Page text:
1. Writers of fiction devolve action out of character; writers for games devolve character from action, essentially imposing character on top of code. As Bissell writes, gamers resist having any predetermined character set that will “interfere” with “total play,” essentially being the “agent of chaos in the video-game world.”

2. Bissell praises some game writers for “narrative minimalism,” where a player left (for example) in a zombie-infested world has no greater goal than survival. These games refuse “to explore the who, what, why, or how of its zombie citizenry” (41-42).

3. Bissell also makes a distinction between a set frame (zombie apocalypse) and the “ludonarrative,” the modifiable steps a character takes between points A and Z, always changing and shifting but inevitably ending up in the preset terminus. Perhaps there’s a parallel with genre, in which a thriller is a set frame with a ludonarrative that shifts given the protagonist and setting. There are certain things genre narrative must doi, just as there are limitations (at least for now) in on-line games.

4. One of the most interesting points Bissell makes is that players can feel real emotion and engagement with a game. But often, that doesn’t come from the game itself but through the experience of playing and bonding with other players while game-playing. After a particularly harrowing sequence of “Left 4 Dead,” when Bissell abandons his on-line teammates to a savvy zombie horde, he is shamed into risking his character’s life to save surviving players. “At great personal risk, and out of real shame, I had rescued two of my three friends and in the process outfaced against all odds one of the best Left 4 Dead teams I had and have ever played against. I realized, then, vividly, that Left 4 Dead offered a rare example in which a game’s theme (cooperation) was also what was encouraged within the actual flow of gameplay… all of the emotions I felt during those few moments – fear, doubt, resolve, and finally courage – were as intensely vivid as any I have felt while reading a novel or watching a film or listening to a piece of music. For what more can one ask? What more could one want?” (46-47)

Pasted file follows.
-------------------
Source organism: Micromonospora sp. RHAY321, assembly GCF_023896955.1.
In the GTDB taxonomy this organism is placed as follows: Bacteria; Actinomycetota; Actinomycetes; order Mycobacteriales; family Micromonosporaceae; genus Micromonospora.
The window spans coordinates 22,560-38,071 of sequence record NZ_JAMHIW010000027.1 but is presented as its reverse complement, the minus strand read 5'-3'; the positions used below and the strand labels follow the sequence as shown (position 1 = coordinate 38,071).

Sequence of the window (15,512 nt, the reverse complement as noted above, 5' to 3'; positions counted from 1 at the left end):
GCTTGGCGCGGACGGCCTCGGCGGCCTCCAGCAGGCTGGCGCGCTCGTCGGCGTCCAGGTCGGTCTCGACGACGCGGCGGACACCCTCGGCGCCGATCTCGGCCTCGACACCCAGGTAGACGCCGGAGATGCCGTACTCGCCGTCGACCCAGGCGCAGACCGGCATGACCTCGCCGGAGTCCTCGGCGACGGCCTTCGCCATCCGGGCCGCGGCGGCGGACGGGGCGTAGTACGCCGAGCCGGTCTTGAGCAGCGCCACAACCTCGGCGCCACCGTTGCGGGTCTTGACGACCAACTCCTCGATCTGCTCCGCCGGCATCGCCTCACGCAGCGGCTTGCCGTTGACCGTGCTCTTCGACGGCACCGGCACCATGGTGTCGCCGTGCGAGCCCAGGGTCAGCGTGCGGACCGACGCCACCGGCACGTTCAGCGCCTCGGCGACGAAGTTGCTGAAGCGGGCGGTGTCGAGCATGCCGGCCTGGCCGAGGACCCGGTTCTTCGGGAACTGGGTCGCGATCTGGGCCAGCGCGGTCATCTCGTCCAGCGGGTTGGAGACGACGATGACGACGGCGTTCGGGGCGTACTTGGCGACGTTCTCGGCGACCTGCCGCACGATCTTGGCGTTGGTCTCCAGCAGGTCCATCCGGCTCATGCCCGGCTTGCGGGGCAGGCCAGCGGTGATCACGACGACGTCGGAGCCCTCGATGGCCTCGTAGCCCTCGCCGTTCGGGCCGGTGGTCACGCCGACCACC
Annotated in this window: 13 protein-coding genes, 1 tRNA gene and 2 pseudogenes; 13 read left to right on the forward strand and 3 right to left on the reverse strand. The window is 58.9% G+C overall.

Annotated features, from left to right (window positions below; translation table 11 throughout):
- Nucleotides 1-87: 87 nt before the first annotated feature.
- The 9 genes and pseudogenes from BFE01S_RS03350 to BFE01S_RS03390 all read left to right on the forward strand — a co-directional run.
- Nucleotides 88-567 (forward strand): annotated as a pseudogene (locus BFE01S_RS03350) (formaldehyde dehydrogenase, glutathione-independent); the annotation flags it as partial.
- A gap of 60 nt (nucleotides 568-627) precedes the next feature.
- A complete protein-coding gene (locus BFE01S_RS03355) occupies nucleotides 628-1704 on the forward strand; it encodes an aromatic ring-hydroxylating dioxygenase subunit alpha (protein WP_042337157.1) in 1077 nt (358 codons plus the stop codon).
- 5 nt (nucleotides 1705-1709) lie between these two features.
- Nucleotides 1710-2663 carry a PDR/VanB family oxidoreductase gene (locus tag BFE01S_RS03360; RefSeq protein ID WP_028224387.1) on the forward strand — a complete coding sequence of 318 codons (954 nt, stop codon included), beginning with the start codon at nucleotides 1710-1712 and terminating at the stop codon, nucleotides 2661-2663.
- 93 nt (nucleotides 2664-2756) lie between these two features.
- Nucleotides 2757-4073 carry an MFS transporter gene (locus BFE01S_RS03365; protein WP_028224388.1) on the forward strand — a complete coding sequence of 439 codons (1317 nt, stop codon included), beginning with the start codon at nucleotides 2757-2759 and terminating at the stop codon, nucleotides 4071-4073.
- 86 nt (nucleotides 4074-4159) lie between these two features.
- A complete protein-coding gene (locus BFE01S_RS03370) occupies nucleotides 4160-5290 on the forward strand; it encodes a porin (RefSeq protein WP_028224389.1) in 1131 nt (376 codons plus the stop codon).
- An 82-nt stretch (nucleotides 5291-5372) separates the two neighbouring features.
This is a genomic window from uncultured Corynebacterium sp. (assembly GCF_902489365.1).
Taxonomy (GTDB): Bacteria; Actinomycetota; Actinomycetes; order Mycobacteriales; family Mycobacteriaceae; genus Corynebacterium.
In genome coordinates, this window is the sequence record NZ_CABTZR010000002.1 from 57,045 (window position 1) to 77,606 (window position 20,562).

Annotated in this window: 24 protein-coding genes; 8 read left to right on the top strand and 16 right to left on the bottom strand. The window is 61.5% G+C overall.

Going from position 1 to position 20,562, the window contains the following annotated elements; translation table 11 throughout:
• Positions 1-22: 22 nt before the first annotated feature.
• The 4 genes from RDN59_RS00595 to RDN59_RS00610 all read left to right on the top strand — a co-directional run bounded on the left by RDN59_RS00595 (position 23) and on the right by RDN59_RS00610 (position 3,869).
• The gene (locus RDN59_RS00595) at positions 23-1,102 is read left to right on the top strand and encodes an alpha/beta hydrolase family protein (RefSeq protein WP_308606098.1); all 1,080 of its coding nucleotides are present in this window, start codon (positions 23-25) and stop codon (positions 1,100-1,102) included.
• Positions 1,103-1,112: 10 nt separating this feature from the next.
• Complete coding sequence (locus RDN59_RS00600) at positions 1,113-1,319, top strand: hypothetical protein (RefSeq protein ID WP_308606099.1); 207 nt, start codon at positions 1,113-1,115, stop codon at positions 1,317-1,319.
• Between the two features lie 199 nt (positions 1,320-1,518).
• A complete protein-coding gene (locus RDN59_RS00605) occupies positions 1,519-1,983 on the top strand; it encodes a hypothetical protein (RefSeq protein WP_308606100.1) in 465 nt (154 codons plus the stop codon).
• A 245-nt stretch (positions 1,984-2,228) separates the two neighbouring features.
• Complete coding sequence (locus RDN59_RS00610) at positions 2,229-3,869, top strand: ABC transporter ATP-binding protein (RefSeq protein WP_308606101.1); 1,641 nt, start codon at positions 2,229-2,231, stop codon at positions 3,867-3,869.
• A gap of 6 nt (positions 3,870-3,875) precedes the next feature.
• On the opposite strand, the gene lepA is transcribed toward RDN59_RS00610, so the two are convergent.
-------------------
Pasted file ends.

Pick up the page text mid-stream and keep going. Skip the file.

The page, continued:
5. For the most part, the characters in games don’t change through play; they are the vehicles of exploration (80). However, players can change as a part of their interactions with other players. So the story unfolds in the space of the player as a character within the framed narrative, because of his "ludotropic" and unpredictable actions.

6. The act of playing with others is profoundly different from reading, even if you read the same book and discuss it later in a class or with a friend or in a book club. A key part of gaming is increasingly that it is not only a shared experience, but that a central part of the experience is the competing against or bonding with others, even those you only know by their silly online names.

7. Games don’t pose arguments, they present systems with which to interact” : Video game critic Chris Dahlen. But fiction starts with the variables, not the system (Bissell). These are “very different formal constraints" (86).

8. Until recently, games have lacked the “stickyness” comes with emotion, when characters really stick with you. That, though, is also morphing with games like Bioware's Mass Effect and Rock Star's Grand Theft Auto IV.

9. I wonder if the new motion consoles, like the Kinect, will lead to players actually inhabiting and speaking for their online avatars?

Ludonarrative (from Wikipedia): a portmanteau of ludology and narrative, refers to the aspects of video game storytelling that are controlled by the player. It is contrasted with fixed or embedded narrative which are the purely narrative, non-interactive aspects of the game that are determined by the game's designers and told through cutscenes or other related devices. Ludonarrative is considered an essential concept in videogame theory